Measuring Cell Volume of Individual Yeast Cells

Using brightfield images taken from the time-lapse microscopy experiments, the length and width of 50 [PSI+] and 50 [psi] mother and daughter pairs were measured post cytokinesis using Image J. Using these measurements the approximate volume of each cell was calculated by assuming them to be cylinders with all cells having the same height and elliptic cross-sections. The ratio of the volume of daughter cells to volume of mother cells was then estimated as (wD×lD)/(wM×lM), where wD is the width of the daughter cell, lD is the length of the daughter cell, wM is the width of the mother cell and lM is the length of the mother cell.

Propagon Distribution Between Mother and Daughter [PSI+] Cells

The proportion of propagons passed from mother to daughter cells during cell division was determined using the method described in [6]. The test [PSI+] strain was grown in YEPD at 30°C to exponential phase and the cells plated onto solid YEPD medium containing 3 mM GdnHCl. Using a Mark III Singer Micromanipulator, individual yeast cells were separated into rows on the solid medium and incubated at 30°C for 2–3 hr to allow a single round of cell division. Micromanipulation was then used to separate the resulting daughter from the mother cell, before returning the cells to 30°C for a further 24 hr incubation. The small colonies that developed were removed in their entirety using shortened micropipette tips and re-suspended in 200 µl of sterile PBS pH 7.4 by vigorous vortexing. The resulting cell suspension was plated onto solid adenine-deficient synthetic medium supplemented with 5% (v/v) YEPD medium (S.C. −Ade+5% YEPD) and incubated at 30°C for 3–5 days. The number of resulting white Ade+ colonies counted was a direct representation of the number of propagons present in the cell. That Ade+ colonies were [PSI+] was confirmed by plating onto ¼ YEPD+3 mM GdnHCl medium [6].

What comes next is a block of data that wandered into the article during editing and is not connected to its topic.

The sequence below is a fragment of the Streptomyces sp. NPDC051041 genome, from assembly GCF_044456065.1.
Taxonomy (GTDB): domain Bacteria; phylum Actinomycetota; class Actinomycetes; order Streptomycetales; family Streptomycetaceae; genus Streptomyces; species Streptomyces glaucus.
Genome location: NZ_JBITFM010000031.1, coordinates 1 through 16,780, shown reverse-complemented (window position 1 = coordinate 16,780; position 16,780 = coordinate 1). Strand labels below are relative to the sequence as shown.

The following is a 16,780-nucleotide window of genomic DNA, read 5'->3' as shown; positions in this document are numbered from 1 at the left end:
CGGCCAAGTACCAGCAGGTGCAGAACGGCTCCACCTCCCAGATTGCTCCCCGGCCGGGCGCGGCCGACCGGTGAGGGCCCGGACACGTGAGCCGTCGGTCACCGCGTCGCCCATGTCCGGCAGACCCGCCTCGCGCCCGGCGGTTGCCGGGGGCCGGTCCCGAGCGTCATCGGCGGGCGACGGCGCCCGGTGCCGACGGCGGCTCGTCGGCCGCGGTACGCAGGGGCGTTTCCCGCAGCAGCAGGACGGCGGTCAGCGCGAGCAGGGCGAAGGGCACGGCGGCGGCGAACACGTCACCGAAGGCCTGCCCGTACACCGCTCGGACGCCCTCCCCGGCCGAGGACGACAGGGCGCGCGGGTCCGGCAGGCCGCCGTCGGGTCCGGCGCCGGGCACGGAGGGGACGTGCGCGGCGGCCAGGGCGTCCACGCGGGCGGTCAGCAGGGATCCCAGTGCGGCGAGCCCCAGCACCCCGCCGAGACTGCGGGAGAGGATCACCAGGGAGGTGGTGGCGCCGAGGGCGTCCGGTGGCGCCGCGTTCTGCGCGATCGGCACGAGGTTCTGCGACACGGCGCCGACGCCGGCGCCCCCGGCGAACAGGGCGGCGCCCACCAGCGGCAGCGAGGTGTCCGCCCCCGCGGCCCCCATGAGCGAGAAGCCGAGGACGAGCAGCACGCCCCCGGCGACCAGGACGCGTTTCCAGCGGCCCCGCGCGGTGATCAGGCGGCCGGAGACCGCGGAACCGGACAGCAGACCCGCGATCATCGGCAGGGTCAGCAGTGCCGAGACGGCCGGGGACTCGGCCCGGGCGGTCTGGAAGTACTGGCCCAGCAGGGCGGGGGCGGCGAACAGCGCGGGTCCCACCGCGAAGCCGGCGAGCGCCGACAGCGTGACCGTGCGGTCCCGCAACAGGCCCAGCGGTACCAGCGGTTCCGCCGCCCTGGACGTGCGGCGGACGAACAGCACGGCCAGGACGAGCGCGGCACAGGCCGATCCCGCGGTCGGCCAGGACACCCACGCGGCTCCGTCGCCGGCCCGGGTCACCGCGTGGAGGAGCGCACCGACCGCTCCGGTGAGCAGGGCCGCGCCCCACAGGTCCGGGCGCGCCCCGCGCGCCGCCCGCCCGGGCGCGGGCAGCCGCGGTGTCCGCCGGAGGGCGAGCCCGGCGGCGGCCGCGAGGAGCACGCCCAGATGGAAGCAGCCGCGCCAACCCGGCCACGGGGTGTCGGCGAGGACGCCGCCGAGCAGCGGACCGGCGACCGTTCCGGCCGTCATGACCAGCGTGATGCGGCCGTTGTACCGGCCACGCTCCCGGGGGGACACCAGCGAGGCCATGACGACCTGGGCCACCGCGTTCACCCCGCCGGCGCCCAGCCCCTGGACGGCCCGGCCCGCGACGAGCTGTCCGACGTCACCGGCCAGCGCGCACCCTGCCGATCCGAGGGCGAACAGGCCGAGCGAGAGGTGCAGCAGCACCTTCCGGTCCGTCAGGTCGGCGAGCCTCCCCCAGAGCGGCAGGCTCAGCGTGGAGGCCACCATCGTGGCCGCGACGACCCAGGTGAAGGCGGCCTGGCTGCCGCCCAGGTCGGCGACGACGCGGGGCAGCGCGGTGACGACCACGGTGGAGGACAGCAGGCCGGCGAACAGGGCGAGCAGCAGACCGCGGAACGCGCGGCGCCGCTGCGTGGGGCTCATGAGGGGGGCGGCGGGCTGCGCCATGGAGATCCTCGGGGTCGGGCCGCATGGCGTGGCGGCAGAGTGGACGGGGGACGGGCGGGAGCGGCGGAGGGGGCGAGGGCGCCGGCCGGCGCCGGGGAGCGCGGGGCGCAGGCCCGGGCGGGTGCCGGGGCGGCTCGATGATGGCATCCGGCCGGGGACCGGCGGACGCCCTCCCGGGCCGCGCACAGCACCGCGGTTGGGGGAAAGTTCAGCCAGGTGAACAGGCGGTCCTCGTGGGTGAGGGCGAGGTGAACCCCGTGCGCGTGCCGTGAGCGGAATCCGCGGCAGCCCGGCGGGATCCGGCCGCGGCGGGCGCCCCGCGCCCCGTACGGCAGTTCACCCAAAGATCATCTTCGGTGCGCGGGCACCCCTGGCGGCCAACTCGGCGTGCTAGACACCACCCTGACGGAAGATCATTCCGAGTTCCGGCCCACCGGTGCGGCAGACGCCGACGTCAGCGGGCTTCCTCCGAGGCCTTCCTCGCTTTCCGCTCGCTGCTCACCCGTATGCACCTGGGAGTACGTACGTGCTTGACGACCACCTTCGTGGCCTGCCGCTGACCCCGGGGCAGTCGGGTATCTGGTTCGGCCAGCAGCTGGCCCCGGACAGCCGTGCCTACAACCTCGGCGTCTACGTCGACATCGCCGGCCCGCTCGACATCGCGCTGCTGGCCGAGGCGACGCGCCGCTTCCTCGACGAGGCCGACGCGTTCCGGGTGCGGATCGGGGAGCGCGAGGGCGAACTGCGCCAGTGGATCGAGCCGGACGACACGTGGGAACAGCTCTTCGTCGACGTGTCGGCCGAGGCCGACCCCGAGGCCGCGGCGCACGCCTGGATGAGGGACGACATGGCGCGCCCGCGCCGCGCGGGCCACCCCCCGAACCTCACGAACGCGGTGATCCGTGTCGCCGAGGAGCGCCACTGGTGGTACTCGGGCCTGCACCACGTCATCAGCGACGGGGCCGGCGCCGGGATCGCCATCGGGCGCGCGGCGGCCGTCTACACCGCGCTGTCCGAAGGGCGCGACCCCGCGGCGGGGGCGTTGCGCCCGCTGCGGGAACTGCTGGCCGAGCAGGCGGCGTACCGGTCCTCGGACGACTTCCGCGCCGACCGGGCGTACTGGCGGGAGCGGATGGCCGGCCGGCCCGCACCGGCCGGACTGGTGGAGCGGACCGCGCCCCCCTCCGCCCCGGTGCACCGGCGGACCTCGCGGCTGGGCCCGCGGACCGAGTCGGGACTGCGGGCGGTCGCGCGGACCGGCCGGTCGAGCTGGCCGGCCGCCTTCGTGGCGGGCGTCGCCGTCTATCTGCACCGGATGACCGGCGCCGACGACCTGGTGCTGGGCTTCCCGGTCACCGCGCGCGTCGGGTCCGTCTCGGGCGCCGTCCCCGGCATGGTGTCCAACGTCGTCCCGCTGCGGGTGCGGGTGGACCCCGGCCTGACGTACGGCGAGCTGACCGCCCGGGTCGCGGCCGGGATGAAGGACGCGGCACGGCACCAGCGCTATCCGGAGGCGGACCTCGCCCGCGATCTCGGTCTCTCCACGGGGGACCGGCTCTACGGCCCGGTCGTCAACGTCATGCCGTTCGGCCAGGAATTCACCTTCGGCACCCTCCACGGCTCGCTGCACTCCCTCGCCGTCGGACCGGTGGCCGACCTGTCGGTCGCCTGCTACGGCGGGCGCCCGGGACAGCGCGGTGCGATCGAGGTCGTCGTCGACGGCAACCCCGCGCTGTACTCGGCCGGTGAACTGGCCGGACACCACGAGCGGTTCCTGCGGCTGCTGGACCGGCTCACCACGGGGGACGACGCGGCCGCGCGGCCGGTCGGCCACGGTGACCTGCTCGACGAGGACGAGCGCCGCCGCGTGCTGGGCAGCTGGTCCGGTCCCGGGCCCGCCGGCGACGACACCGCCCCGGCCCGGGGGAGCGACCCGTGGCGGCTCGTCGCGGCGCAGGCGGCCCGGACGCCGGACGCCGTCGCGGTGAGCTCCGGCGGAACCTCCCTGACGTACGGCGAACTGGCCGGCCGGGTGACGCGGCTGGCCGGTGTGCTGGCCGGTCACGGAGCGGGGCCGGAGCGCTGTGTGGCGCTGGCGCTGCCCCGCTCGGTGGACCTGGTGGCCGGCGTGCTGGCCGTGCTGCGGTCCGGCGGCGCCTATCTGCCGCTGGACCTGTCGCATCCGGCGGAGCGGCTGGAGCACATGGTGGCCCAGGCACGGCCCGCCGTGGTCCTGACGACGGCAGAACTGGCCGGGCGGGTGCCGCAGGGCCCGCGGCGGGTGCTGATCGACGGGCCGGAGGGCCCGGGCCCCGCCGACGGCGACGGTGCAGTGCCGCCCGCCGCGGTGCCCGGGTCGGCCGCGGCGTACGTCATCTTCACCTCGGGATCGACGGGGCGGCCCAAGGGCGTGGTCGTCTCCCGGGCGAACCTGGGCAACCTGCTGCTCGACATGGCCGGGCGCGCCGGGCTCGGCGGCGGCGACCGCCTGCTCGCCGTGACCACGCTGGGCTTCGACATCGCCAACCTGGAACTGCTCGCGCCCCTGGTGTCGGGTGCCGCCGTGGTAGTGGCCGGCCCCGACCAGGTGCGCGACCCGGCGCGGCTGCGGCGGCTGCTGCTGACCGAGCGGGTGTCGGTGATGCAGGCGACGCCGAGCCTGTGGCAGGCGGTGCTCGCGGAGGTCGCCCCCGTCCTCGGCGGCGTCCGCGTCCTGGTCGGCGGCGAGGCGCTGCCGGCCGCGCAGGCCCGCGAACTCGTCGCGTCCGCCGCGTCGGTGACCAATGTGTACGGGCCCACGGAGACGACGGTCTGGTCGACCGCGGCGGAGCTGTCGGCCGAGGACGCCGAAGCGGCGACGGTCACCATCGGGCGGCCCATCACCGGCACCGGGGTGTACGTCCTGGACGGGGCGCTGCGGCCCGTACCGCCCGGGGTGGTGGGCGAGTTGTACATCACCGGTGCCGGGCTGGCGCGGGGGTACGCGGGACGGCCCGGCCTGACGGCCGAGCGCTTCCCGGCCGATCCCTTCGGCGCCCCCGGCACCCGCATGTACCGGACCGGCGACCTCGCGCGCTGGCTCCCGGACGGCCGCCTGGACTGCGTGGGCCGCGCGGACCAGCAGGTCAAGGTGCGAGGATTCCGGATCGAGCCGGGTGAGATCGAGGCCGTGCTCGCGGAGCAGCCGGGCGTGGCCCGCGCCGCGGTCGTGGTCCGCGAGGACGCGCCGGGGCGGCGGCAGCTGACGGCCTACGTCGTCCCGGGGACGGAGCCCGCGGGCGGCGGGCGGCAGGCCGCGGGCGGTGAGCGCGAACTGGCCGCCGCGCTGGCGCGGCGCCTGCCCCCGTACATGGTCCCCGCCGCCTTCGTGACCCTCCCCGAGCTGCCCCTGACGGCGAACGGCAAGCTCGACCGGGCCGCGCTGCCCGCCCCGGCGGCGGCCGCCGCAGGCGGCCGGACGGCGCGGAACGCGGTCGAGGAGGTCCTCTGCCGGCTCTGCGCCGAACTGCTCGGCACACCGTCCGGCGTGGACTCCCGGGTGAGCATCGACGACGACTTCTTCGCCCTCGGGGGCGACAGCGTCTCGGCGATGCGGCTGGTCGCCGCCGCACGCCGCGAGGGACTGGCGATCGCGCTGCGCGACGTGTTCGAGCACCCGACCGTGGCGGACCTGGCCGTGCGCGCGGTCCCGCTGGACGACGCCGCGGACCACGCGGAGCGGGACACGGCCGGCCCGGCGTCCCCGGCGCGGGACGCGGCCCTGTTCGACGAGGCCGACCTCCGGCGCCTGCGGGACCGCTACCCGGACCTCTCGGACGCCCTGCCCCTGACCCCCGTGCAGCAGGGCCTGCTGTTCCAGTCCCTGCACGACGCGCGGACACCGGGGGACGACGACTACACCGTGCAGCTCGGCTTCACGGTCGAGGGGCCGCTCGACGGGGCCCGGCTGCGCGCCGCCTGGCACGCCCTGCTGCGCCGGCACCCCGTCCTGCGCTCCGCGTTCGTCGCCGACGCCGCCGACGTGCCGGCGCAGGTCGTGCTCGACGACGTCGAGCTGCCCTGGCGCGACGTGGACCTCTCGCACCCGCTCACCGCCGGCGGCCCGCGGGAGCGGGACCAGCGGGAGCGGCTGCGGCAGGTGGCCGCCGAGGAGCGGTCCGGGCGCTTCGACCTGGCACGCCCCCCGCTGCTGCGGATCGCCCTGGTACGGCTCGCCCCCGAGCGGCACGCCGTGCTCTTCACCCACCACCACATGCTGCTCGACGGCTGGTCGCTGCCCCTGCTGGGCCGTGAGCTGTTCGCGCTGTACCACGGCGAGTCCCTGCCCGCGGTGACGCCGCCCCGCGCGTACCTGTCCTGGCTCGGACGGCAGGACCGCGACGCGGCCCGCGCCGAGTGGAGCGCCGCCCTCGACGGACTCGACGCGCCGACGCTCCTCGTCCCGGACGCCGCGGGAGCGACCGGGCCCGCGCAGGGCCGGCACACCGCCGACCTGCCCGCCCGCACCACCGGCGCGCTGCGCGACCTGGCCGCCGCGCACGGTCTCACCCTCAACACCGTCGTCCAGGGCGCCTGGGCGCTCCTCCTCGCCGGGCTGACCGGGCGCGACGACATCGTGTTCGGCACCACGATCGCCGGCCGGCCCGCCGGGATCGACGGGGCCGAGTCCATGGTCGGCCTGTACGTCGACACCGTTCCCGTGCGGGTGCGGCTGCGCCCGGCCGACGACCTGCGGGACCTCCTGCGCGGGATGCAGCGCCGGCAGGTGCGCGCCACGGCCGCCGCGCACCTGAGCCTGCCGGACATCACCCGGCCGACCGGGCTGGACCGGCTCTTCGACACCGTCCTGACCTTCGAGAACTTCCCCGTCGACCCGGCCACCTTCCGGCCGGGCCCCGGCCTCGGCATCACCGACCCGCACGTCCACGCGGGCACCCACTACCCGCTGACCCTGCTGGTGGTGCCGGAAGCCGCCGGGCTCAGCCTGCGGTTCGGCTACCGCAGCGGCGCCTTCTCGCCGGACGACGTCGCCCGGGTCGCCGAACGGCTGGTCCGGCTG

Curing the [PSI+] Prion by GdnHCl